The Supreme Court has nullified the order issued by the Energy Regulatory Commission (ERC) that regulated the prices in the Wholesale Electricity Spot Market (WESM) for the supply months of November and December 2013 to ensure a competitive market environment among power generation companies (gencos) and to safeguard the interest of the consuming public.
In a 32-page en banc decision, the SC stressed that the order was issued by the ERC even if it was still in the process of completing its findings on the possible abuse of market power which could have negatively impacted the prices of electricity in the market.
The SC was referring to the ERC’s investigation of the alleged collusion among gencos to manipulate prices of electricity in the spot market during the shutdown of the Malampaya gas facility in 2013.
It said the March 3, 2014 order was primarily intended to address the abnormal spiked and unreasonable prices of electricity imposed by gencos during the said period.
“The March 3, 2014 order acknowledged that it was based on an unfinished investigation, and yet it included a fallo (decision) voiding the Luzon WESM prices and imposing regulated prices instead,” the SC said.
According to the tribunal, the ERC also did not notify the affected parties about its investigation, in violation of their right to due process as can be noted that most of the parties manifested this before the Court when they filed petitions to intervene in the ERC, and motions for reconsideration of the March 3, 2014 order.
“Thus, the March 3, 2014, ERC order is nullified considering the circumstances of its issuance,” the SC declared.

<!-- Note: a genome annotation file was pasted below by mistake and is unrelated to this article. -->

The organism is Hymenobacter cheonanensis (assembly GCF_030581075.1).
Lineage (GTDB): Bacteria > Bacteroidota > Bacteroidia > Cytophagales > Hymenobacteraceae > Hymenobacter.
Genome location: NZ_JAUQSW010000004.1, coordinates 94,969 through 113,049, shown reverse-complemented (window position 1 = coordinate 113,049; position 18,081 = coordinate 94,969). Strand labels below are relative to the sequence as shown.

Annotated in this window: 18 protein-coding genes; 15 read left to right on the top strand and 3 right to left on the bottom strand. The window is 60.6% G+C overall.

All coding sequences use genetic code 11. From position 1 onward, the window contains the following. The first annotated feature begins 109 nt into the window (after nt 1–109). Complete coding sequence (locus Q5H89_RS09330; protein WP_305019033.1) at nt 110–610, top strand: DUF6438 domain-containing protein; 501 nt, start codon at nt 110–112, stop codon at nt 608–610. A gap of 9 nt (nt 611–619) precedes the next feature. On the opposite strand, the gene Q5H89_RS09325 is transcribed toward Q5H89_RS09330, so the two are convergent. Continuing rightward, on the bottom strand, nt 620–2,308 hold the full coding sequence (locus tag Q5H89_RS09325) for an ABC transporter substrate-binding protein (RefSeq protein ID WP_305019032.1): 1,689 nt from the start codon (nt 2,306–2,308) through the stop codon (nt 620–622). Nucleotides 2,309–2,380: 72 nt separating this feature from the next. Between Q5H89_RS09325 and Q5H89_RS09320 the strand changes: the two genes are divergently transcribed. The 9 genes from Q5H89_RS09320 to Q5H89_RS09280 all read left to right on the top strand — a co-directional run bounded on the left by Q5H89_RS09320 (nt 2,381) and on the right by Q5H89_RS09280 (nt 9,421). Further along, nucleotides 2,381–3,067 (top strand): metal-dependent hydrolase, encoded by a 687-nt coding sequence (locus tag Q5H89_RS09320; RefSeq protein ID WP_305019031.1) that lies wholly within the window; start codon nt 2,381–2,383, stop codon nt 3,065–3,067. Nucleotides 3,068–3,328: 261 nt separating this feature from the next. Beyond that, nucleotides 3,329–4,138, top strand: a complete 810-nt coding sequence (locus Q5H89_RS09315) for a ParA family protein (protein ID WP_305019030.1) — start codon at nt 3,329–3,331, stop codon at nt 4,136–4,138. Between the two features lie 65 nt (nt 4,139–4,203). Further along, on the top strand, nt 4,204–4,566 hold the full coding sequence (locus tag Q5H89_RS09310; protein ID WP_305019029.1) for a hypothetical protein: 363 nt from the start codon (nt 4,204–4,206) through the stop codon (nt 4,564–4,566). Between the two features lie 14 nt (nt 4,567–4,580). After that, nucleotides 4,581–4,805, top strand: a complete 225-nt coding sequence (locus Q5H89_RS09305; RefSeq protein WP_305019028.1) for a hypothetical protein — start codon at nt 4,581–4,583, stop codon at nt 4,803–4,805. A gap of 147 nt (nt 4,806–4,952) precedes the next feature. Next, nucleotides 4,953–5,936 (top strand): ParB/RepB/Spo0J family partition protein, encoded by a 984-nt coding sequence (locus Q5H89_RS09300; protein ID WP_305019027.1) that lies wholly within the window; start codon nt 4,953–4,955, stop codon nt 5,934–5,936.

The ERC had maintained that its order was consistent with its mandate under the Electric Power Industry Reform Act of 2001 (EPIRA) to protect the public interest as it is affected by the rates of electric utilities and to ensure transparent and reasonable prices of electricity by not allowing excessive and unreasonable prices of electricity during the period of Malampaya shutdown.
Among the gencos covered by the SC decision were First Gas Power Corporation, South Premiere Power Corporation, San Miguel Energy Corporation, Masinloc Power Partners Co., Ltd., Quezon Power (Phils.) Ltd. Co., Therma Luzon, Inc., Sem-Calaca Power Corporation, FGP Corporation and National Grid Corporation of the Philippines, 1590 Energy Corporation, AP Renewables, Inc.;
Bac-Man Energy Development Corporation/Bac-Man Geothermal, Inc., First Gen Hydro Power Corporation, GNPower Mariveles Coal Plant Ltd. Co., Panasia Energy Holdings, Inc., Power Sector Assets and Liabilities Management Corporation, SN Aboitiz Power, Strategic Power Development Corporation, Bulacan Power Generation and Vivant Sta. Clara Northern Renewables Generation Corporation.
The high court also upheld the order of the ERC approving Manila Electric Company’s (Meralco) request for a staggered collection of automatic rate adjustments arising from generation costs for November 2013.
The SC held that the ERC’s decision to allow the staggered recovery of the adjustment charges while denying the request of Meralco for carrying costs was intended “to protect the interest of the consumers.”
In a letter dated December 5, 2013, Meralco informed respondent ERC that the total cost of generation to be passed on to its almost 5 million captive customers amounted to P22.64 billion, equivalent to a generation charge for December 2013 billing of P9.1070 per kWh, which is an increase of P3.44 per kWh from the P5.67 per kWh that was billed in the previous month.
The power firm attributed the abrupt increase in the generation cost to the supposed maintenance shutdown of the Malampaya facility that supplies natural gas to three major power plants—Ilijan, San Lorenzo, and Sta Rita—which supply an aggregate capacity of 2700 MW of electricity to its franchise area.
It also said the shutdown of Malampaya coincided with the scheduled maintenance of two other plants, Pagbilao 2 and Sual 1, which also collectively contribute over 950 MW to its requirements.
Meralco said because of the events, it was forced to buy expensive power from the Wholesale Electricity Spot Market (WESM).
On December 9, 2013, respondent ERC approved Meralco’s request for a staggered collection but did not approve the power firm’s request to recover carrying costs.